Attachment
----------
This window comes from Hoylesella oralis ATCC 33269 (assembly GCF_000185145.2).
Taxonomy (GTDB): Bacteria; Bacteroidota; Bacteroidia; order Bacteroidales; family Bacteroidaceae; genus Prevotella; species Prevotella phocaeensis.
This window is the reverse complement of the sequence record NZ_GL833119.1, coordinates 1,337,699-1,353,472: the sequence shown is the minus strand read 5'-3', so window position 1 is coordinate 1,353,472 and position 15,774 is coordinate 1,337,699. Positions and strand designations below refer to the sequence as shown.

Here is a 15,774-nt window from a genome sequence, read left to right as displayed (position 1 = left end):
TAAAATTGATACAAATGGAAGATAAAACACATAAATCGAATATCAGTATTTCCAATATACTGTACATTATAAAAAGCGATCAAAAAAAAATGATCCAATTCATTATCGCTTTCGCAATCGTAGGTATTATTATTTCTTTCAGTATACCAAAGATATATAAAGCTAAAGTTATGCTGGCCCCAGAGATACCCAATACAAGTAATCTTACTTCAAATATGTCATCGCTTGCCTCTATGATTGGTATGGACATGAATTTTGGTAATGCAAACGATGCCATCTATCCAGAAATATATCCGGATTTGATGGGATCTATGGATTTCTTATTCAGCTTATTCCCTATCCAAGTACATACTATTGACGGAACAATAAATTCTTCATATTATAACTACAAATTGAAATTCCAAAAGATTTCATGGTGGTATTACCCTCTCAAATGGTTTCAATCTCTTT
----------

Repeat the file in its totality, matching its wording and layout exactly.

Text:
This window comes from Hoylesella oralis ATCC 33269 (assembly GCF_000185145.2).
Taxonomy (GTDB): Bacteria; Bacteroidota; Bacteroidia; order Bacteroidales; family Bacteroidaceae; genus Prevotella; species Prevotella phocaeensis.
This window is the reverse complement of the sequence record NZ_GL833119.1, coordinates 1,337,699-1,353,472: the sequence shown is the minus strand read 5'-3', so window position 1 is coordinate 1,353,472 and position 15,774 is coordinate 1,337,699. Positions and strand designations below refer to the sequence as shown.

Here is a 15,774-nt window from a genome sequence, read left to right as displayed (position 1 = left end):
TAAAATTGATACAAATGGAAGATAAAACACATAAATCGAATATCAGTATTTCCAATATACTGTACATTATAAAAAGCGATCAAAAAAAAATGATCCAATTCATTATCGCTTTCGCAATCGTAGGTATTATTATTTCTTTCAGTATACCAAAGATATATAAAGCTAAAGTTATGCTGGCCCCAGAGATACCCAATACAAGTAATCTTACTTCAAATATGTCATCGCTTGCCTCTATGATTGGTATGGACATGAATTTTGGTAATGCAAACGATGCCATCTATCCAGAAATATATCCGGATTTGATGGGATCTATGGATTTCTTATTCAGCTTATTCCCTATCCAAGTACATACTATTGACGGAACAATAAATTCTTCATATTATAACTACAAATTGAAATTCCAAAAGATTTCATGGTGGTATTACCCTCTCAAATGGTTTCAATCTCTTT